Lead SARS-CoV-2 Candidate Vaccines: Expectations from Phase III Trials and Recommendations Post-Vaccine Approval.Viruses. 2020 Dec 31; 13(1)V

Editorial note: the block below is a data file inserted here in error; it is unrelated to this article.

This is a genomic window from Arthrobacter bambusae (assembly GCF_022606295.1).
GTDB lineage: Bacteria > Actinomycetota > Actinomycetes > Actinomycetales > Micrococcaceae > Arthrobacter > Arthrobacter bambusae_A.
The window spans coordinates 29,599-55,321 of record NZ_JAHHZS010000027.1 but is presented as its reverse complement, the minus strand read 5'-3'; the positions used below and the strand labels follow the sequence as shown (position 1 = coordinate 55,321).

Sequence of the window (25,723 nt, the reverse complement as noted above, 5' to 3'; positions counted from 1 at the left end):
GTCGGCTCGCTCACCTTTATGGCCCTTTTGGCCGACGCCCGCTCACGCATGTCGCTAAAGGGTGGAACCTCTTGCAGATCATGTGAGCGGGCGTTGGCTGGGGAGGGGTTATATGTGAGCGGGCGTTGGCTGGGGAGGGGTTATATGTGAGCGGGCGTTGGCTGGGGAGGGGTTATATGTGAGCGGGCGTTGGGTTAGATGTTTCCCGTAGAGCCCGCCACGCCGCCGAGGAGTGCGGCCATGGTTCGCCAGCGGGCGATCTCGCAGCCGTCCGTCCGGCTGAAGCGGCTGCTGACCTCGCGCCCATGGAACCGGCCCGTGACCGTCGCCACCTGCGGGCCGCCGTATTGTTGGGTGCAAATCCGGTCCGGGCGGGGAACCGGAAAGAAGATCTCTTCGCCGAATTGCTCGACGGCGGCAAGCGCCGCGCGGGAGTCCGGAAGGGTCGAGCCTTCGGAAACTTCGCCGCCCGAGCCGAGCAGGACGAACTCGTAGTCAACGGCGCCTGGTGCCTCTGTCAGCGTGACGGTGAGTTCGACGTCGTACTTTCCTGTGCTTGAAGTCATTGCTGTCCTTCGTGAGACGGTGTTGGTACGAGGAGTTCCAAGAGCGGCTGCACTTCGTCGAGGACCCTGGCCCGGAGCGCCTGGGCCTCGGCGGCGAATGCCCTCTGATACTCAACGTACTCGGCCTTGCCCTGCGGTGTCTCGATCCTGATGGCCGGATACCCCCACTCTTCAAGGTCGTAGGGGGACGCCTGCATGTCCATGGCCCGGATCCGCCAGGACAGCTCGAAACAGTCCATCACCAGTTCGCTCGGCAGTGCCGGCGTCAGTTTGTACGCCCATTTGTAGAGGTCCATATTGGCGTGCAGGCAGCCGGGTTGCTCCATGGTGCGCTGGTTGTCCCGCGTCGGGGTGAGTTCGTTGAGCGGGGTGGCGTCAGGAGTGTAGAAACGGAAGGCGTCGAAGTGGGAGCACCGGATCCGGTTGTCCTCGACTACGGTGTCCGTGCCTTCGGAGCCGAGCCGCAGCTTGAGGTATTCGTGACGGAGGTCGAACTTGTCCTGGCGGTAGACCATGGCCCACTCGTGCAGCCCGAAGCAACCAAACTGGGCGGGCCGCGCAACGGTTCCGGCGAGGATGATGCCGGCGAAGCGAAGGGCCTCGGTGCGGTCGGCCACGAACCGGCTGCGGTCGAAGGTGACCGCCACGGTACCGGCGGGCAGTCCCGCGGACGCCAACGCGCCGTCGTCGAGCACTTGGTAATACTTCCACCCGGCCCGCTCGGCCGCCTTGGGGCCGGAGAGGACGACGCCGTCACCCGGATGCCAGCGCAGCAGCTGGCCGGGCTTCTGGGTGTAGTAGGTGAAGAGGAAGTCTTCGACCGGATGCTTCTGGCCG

Severe acute respiratory syndrome coronavirus 2 (SARS-CoV-2) is transmitted primarily through respiratory droplets/aerosols and it causes COVID-19. The virus infects epithelial cells by using the spike protein on its surface to bind to angiotensin-converting enzyme 2 receptor on the cells. Thus, candidate vaccines targeting the spike protein are currently being developed to prevent against infections. Approximately 44 SARS-CoV-2 candidate vaccines are in clinical trials (phase I-III) and an additional 164 candidates are in preclinical stages. The efficacy data from phase I/II trials of lead candidate vaccines look very promising with virus-neutralizing geometric mean antibody titers in the range of 16.6-3906. Most recently, two SARS-CoV-2 candidate vaccines, BNT162b2 and mRNA-1273, have been granted the first emergency use authorization (EUA) in the U.S.; BNT162b2 has also been granted an EUA in the United Kingdom, Canada, and in the European Union. This review assesses whether SARS-CoV-2 candidate vaccines (with approved EUA or in phase III trials) meet the criteria for an ideal SARS-CoV-2 vaccine. The review concludes with expectations from phase III trials and recommendations for phase IV studies (post-vaccine approval).